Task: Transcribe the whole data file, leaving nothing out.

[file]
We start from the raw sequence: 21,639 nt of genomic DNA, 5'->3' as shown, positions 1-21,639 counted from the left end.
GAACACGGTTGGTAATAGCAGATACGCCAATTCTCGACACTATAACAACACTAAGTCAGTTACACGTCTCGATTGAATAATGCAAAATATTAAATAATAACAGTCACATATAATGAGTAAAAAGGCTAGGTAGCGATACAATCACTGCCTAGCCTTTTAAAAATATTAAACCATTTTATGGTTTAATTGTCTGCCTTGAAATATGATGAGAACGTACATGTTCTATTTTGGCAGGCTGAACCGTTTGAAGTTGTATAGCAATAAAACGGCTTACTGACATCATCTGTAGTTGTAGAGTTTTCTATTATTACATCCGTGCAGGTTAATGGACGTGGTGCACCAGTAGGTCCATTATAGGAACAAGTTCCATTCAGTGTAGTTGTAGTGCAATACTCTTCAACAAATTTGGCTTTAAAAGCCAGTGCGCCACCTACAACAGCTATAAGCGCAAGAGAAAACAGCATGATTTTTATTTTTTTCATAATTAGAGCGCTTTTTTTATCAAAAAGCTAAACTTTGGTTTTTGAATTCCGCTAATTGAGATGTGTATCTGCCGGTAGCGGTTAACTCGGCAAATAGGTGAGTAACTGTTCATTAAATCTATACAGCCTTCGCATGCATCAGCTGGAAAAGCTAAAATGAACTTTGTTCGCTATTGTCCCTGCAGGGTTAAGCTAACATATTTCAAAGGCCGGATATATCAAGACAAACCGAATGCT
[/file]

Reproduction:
We start from the raw sequence: 21,639 nt of genomic DNA, 5'->3' as shown, positions 1-21,639 counted from the left end.
GAACACGGTTGGTAATAGCAGATACGCCAATTCTCGACACTATAACAACACTAAGTCAGTTACACGTCTCGATTGAATAATGCAAAATATTAAATAATAACAGTCACATATAATGAGTAAAAAGGCTAGGTAGCGATACAATCACTGCCTAGCCTTTTAAAAATATTAAACCATTTTATGGTTTAATTGTCTGCCTTGAAATATGATGAGAACGTACATGTTCTATTTTGGCAGGCTGAACCGTTTGAAGTTGTATAGCAATAAAACGGCTTACTGACATCATCTGTAGTTGTAGAGTTTTCTATTATTACATCCGTGCAGGTTAATGGACGTGGTGCACCAGTAGGTCCATTATAGGAACAAGTTCCATTCAGTGTAGTTGTAGTGCAATACTCTTCAACAAATTTGGCTTTAAAAGCCAGTGCGCCACCTACAACAGCTATAAGCGCAAGAGAAAACAGCATGATTTTTATTTTTTTCATAATTAGAGCGCTTTTTTTATCAAAAAGCTAAACTTTGGTTTTTGAATTCCGCTAATTGAGATGTGTATCTGCCGGTAGCGGTTAACTCGGCAAATAGGTGAGTAACTGTTCATTAAATCTATACAGCCTTCGCATGCATCAGCTGGAAAAGCTAAAATGAACTTTGTTCGCTATTGTCCCTGCAGGGTTAAGCTAACATATTTCAAAGGCCGGATATATCAAGACAAACCGAATGCT